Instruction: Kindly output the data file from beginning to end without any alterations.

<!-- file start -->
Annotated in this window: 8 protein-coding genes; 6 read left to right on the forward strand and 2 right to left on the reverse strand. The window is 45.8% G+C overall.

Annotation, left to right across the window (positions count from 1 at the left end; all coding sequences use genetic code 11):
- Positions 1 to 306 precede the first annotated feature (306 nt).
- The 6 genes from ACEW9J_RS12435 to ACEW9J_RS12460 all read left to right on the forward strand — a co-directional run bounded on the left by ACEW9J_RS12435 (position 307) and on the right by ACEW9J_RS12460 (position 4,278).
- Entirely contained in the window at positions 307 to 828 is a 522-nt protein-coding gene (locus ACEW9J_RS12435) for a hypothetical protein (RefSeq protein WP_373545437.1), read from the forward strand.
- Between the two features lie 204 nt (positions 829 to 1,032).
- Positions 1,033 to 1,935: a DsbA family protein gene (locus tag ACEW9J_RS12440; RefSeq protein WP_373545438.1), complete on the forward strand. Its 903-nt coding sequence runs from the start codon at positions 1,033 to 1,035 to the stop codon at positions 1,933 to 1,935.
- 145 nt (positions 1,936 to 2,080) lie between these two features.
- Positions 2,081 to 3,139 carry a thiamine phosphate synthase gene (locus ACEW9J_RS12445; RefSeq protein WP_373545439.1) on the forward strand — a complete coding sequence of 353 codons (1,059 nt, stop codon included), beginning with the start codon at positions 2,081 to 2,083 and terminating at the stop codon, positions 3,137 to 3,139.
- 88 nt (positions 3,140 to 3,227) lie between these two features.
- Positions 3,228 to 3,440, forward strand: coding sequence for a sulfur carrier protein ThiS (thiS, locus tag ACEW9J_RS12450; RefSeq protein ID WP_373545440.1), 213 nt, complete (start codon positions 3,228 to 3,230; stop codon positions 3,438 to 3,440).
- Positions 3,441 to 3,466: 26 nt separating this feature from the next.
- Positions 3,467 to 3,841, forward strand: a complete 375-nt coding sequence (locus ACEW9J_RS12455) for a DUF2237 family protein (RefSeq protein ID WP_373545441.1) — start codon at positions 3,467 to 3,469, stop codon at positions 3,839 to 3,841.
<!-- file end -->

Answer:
Annotated in this window: 8 protein-coding genes; 6 read left to right on the forward strand and 2 right to left on the reverse strand. The window is 45.8% G+C overall.

Annotation, left to right across the window (positions count from 1 at the left end; all coding sequences use genetic code 11):
- Positions 1 to 306 precede the first annotated feature (306 nt).
- The 6 genes from ACEW9J_RS12435 to ACEW9J_RS12460 all read left to right on the forward strand — a co-directional run bounded on the left by ACEW9J_RS12435 (position 307) and on the right by ACEW9J_RS12460 (position 4,278).
- Entirely contained in the window at positions 307 to 828 is a 522-nt protein-coding gene (locus ACEW9J_RS12435) for a hypothetical protein (RefSeq protein WP_373545437.1), read from the forward strand.
- Between the two features lie 204 nt (positions 829 to 1,032).
- Positions 1,033 to 1,935: a DsbA family protein gene (locus tag ACEW9J_RS12440; RefSeq protein WP_373545438.1), complete on the forward strand. Its 903-nt coding sequence runs from the start codon at positions 1,033 to 1,035 to the stop codon at positions 1,933 to 1,935.
- 145 nt (positions 1,936 to 2,080) lie between these two features.
- Positions 2,081 to 3,139 carry a thiamine phosphate synthase gene (locus ACEW9J_RS12445; RefSeq protein WP_373545439.1) on the forward strand — a complete coding sequence of 353 codons (1,059 nt, stop codon included), beginning with the start codon at positions 2,081 to 2,083 and terminating at the stop codon, positions 3,137 to 3,139.
- 88 nt (positions 3,140 to 3,227) lie between these two features.
- Positions 3,228 to 3,440, forward strand: coding sequence for a sulfur carrier protein ThiS (thiS, locus tag ACEW9J_RS12450; RefSeq protein ID WP_373545440.1), 213 nt, complete (start codon positions 3,228 to 3,230; stop codon positions 3,438 to 3,440).
- Positions 3,441 to 3,466: 26 nt separating this feature from the next.
- Positions 3,467 to 3,841, forward strand: a complete 375-nt coding sequence (locus ACEW9J_RS12455) for a DUF2237 family protein (RefSeq protein ID WP_373545441.1) — start codon at positions 3,467 to 3,469, stop codon at positions 3,839 to 3,841.